The Host - Stephanie Meyer
Earth is the latest world to have been taken over by the 'Souls' - a race of alien parasites that spread from planet to planet, stealing the bodies of intelligent beings. Wanderer, a Soul who has lived on countless worlds but has never found a place to call home, is implanted into the body of Melanie Stryder, one of the few remaining free, adult humans. And then something happens that Wanderer has never experienced before. Melanie stays behind, a ghostly voice in the head that Wanderer would normally consider solely her own.
Worse than that, as the other Souls try to use Melanie's memories to track down other humans, Wanderer finds herself coming to share Melanie's love for her boyfriend and little brother. Faced with the abject humiliation of having failed to properly take over her host, Wanderer chooses to trek out into the Arizona desert, and into a hidden community of violent, savage humans.
Although her Twilight books have never appealed to me in the slightest, Stephanie Meyer's science fiction romance novel, The Host (not to be confused with Bong Joon-ho's monster movie comedy drama The Host) is my cup of tea in so many ways I don't think I could list them all. Most importantly, despite what the advertising copy may try to tell you, this is science fiction: a story that explores the (non-)human condition from a more cosmic perspective.
It's also a gripping drama with a strong romantic element, developing into a nicely realised love quadrangle between a woman, a man, the parasite who controls the woman's body, and another man who grows to love the parasite. The tension between Wanderer's defiantly peaceful and altruistic nature and the violence and distrust that she - as an alien body-snatcher - encounters from the humans; the begrudging trust and even love that she earns from them inch by painful inch - including, most surprising and touching of all, from Melanie herself - all this, interspersed with dramatic set-backs and surprises, adds up to a real page turner - the kind of book I found myself thinking about longingly when I wasn't able to pick it up and read more.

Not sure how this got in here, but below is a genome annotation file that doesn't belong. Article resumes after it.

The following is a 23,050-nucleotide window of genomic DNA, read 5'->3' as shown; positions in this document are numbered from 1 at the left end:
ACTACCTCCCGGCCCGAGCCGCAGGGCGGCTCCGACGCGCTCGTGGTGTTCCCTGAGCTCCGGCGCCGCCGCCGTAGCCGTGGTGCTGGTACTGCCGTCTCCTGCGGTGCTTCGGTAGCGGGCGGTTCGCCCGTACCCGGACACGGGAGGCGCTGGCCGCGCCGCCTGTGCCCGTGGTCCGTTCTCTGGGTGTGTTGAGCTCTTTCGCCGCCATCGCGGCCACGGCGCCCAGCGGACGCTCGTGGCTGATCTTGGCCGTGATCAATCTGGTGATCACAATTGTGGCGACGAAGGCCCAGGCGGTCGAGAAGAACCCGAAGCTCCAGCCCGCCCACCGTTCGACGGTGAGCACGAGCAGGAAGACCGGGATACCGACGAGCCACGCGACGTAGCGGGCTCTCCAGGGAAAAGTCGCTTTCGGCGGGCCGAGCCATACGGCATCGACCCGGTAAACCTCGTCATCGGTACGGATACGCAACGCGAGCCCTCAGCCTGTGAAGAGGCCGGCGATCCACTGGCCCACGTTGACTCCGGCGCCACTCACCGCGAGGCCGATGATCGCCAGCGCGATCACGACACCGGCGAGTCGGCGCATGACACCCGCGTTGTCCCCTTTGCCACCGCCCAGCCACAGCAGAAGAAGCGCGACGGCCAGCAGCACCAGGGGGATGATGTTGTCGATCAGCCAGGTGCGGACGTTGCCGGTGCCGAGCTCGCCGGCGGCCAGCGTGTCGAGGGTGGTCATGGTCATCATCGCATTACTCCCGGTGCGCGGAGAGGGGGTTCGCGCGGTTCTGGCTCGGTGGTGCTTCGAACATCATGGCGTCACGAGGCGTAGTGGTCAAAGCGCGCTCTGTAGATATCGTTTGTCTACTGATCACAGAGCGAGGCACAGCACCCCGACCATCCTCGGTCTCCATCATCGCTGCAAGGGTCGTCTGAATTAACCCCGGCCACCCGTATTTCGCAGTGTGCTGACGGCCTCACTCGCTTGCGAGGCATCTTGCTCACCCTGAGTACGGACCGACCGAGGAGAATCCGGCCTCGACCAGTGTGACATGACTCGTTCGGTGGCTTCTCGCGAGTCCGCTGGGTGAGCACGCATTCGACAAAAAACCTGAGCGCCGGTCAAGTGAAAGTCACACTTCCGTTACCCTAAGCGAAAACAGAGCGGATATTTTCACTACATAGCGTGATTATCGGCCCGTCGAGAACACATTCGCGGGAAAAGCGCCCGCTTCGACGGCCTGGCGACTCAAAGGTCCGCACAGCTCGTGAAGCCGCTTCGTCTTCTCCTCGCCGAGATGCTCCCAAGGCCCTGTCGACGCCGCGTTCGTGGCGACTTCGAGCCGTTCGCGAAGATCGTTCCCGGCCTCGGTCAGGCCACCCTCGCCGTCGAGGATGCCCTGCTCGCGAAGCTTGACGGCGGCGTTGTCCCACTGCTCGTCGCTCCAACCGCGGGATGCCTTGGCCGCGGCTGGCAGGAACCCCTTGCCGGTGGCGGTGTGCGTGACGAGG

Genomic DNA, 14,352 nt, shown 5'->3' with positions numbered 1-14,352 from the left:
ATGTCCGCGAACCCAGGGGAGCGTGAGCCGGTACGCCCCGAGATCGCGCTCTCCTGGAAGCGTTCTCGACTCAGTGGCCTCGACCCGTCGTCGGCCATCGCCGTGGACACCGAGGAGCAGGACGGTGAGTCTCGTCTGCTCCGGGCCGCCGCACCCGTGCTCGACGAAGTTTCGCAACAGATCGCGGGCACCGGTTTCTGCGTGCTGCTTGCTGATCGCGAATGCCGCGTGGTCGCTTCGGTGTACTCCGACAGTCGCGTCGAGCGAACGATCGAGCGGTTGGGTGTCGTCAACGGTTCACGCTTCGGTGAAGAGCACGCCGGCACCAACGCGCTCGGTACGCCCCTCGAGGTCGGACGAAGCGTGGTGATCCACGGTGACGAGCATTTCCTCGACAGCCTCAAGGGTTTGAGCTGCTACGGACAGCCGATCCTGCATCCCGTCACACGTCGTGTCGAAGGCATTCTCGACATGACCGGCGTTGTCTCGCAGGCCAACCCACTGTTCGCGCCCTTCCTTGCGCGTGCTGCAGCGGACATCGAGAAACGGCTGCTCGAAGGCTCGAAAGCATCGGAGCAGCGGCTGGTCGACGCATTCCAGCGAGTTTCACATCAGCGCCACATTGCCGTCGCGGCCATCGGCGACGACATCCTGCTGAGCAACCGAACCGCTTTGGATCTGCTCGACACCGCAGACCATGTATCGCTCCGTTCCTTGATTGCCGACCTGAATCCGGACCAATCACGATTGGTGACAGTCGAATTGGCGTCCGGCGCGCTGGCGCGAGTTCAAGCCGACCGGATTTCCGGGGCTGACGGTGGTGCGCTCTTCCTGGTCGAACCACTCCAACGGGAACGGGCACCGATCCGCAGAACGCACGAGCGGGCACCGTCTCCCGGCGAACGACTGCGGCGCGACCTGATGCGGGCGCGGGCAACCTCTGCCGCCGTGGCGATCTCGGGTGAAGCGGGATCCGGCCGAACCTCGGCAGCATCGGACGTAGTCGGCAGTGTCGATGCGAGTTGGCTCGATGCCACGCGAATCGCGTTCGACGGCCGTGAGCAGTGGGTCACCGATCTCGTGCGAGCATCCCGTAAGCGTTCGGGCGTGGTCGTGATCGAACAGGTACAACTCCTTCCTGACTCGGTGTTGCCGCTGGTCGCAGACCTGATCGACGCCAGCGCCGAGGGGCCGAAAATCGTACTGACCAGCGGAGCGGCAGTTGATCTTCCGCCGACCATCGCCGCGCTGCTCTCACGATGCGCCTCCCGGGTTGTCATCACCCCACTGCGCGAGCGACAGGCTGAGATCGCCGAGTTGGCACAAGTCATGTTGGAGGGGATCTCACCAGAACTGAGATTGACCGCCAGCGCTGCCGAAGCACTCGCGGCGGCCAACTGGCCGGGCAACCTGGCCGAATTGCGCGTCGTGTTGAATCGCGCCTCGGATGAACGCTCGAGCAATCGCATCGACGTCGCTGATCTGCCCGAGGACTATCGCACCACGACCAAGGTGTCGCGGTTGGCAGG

Without giving anything away, let me just tell you that I stayed up until 2am to finish the last hundred pages of this thing. I could see where it was headed, and I gave such a damn about the characters - all of them, even, towards the very end, the chief antagonist, and another character who only arrives for the finale - that I was desperately worried for how things would turn out. Whether or not this book broke my heart or left me elated, I'll let you find out for yourself. The Host certainly isn't high literature, but it is an extremely well characterised and plotted book, full of drama and emotion, that provided some of the best highs and lows of anything I read this year.